Advocacy can be defined as the systematic process set in motion by an individual or group of individuals to encourage, support, and empower others surrounding a topic in need of change. Individuals may become an advocacy group in support of an issue, such as health care, civil rights, environment, or labor. Advocacy groups often serve as mediators between vulnerable/underprivileged populations and policymakers or decision-makers. The Health Communication Advocacy Model (HCAM) is a tested advocacy model comprising five phases including assembling the team, formative research, message development, message implementation, and evaluation. HCAM also includes a correction loop allowing for revisions of campaign messages. The HCAM is an adaptable model that offers a perspective in which advocacy groups may be considered a dynamic framework for building successful campaigns. Once the advocacy group is established, members can agree upon goals and responsibilities and craft a position statement. The group can then develop messages to reach the intended target audience(s). Target audiences may include legislators, the population affected by the issue, and media organizations. When crafting messages, care should be taken to ensure messages are stimulating, motivational, culturally consistent, resource contingent, and without barriers. Advocacy groups may use a number of channels to send messages through, such as social media, rallies, press releases, and other media outlets. Overall, advocacy groups must address a variety of needs to effectively reach the target audiences and impact change.
Jen Ptacek, Kirstin N. Dolick, and Marifran Mattson
João R. Caetano and Alexandra F. Martins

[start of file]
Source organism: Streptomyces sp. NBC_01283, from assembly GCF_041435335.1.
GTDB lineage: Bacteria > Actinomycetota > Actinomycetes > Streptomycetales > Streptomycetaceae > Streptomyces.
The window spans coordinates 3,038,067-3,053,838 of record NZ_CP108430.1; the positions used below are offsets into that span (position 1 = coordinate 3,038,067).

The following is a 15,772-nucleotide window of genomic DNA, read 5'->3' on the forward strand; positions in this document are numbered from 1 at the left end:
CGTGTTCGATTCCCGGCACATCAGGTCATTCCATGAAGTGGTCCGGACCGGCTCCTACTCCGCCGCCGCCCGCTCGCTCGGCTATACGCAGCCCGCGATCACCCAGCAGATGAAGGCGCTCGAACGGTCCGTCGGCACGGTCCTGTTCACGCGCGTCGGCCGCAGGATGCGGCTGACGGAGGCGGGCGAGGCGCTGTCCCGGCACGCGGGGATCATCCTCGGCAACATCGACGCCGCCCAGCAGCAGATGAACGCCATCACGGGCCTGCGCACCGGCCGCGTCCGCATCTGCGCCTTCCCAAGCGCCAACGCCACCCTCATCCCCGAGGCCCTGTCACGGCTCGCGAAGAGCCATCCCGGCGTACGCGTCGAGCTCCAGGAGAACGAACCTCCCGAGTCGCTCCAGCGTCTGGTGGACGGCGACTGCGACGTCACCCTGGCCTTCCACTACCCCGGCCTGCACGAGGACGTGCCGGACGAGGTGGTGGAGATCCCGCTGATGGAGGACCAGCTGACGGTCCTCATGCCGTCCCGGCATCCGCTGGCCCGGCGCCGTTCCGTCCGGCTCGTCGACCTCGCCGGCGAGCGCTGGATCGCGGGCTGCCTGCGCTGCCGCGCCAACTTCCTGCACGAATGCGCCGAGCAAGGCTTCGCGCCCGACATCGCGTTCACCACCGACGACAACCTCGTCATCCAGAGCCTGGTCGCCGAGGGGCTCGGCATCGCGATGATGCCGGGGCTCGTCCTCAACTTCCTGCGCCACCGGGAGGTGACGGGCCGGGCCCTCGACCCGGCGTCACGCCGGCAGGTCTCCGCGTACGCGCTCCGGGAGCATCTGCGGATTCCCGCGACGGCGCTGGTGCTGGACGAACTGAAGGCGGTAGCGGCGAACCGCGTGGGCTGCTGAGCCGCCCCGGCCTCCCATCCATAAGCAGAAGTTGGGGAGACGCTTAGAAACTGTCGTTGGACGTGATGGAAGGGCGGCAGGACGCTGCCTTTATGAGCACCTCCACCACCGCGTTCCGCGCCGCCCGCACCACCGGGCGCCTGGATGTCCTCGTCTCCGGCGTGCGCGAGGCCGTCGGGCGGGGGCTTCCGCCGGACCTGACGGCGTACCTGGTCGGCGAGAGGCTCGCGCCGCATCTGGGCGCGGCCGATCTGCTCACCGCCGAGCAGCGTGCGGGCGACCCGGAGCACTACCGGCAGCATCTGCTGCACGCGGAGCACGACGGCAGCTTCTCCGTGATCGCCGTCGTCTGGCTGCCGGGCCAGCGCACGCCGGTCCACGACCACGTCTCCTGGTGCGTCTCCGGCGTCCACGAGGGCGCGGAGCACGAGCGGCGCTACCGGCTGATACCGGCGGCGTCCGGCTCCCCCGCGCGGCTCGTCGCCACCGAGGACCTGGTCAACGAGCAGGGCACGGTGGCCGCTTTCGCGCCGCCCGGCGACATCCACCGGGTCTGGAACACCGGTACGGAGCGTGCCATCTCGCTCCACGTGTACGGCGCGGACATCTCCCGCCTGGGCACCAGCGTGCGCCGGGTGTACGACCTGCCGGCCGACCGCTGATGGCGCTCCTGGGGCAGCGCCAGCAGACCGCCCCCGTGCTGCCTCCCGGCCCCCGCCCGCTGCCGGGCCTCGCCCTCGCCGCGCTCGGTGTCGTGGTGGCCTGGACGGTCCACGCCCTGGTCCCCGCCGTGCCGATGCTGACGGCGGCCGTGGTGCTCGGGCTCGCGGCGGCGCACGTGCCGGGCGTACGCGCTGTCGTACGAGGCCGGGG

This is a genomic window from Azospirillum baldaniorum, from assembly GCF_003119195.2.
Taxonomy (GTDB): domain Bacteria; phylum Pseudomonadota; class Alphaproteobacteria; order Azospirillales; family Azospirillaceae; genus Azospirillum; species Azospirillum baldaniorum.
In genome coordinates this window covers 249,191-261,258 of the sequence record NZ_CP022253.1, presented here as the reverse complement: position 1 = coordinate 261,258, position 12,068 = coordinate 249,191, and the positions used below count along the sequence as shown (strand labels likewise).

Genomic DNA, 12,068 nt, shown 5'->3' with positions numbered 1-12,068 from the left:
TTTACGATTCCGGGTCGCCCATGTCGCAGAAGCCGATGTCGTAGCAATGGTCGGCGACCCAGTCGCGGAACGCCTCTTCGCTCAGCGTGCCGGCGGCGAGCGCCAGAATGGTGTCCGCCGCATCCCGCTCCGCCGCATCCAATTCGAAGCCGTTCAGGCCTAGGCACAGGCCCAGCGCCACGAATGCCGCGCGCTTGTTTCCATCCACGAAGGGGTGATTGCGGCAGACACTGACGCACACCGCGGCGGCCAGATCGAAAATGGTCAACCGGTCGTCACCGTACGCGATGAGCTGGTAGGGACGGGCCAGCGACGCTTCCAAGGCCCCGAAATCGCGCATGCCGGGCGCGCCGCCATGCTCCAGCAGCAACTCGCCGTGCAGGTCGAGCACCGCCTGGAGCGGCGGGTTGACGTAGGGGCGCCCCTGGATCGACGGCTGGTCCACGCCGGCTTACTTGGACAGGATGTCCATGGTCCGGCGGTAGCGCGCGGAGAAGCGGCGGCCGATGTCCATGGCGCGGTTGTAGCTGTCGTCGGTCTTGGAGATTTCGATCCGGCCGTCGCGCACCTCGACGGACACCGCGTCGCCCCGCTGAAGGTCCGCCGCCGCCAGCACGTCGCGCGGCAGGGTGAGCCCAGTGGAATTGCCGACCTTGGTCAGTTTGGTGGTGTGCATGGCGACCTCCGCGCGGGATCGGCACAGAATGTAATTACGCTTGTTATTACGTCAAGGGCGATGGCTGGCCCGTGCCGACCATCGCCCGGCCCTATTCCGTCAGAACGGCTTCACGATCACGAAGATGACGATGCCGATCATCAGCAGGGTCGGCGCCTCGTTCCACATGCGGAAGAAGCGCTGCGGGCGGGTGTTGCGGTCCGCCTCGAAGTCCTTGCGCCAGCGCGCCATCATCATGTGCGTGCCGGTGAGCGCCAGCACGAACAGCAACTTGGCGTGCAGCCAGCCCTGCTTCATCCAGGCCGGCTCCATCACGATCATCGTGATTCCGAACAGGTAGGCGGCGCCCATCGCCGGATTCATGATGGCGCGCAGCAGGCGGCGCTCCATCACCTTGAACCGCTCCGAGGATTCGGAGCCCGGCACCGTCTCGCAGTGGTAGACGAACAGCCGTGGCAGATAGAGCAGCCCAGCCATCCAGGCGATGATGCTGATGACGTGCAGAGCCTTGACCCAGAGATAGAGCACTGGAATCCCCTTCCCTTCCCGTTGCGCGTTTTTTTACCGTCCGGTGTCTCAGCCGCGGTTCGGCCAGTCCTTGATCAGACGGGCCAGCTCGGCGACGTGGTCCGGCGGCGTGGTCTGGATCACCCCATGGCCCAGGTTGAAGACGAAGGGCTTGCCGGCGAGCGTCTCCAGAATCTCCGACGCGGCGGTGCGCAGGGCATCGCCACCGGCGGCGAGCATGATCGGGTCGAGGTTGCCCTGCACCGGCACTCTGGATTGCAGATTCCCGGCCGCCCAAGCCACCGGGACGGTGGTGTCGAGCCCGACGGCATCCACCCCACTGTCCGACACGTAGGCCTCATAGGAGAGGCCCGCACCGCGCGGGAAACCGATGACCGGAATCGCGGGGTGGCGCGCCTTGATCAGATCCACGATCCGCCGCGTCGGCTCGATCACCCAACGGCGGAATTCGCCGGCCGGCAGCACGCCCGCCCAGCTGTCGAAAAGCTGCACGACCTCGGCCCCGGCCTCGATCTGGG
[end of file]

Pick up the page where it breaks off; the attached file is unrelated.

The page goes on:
Politics is a field of interaction between a multiplicity of actors—both individual and collective—with different interests operating in the so-called public space and trying to influence the outcomes of the state’s (or groups of states’) action, typically public policies. In politics, people do not defend their interests alone but within groups and in relation to other groups, which presupposes a communication strategy and tactics. The diversity of political and social groups has not ceased to grow in recent decades throughout the world, particularly in democratic systems, with implications for the way politics and democracy are depicted by the media, as well as the way the make-up of public policies is analyzed. This important issue gets at the essence of politics and of society, in relation to communication processes, and is subject to new interdisciplinary approaches and developments in social science, particularly in political communication (the study of the connections between politics and citizens and the interactions connecting groups). Political and social groups are groups composed of two or more people who interact and maintain relations of interdependence in order to obtain power, stay in power, or influence policy makers, in their own interest. Every day, people see the action of political and social groups when they watch television, listen to the radio, access the Internet, or simply talk with other people, in different situations. In fact, an isolated person would not need politics. Only the necessity of regulating relations between people in society explains the creation of politics and the action of political and social groups through the use of communication tools. Political and social groups can be categorized in different ways, according to their structure, functions, and types of activity. According to a structural perspective, political and social groups can be classified as political institutions, political and social (nonstate or public) organizations, and social movements. One can distinguish between permanent and nonpermanent groups, depending on their expected or usual time of duration, and based on function there are: public and private groups, interest aggregation groups, and interest articulation groups. Lastly, according to their activities, there are institutional and noninstitutional groups, taking into account their role in political decision-making processes. During the early 21st century, the use of technology has revolutionized the way people conceive of politics. Networks brought with them new social demands and forms of public scrutiny. As a result political and social groups have been experimenting with new ways of doing politics as they break with the past. These new facts require social scientists—facing a new and demanding scientific challenge—to rethink the politics of today in relation to society. Communication is important because it relates to many of these political dynamics.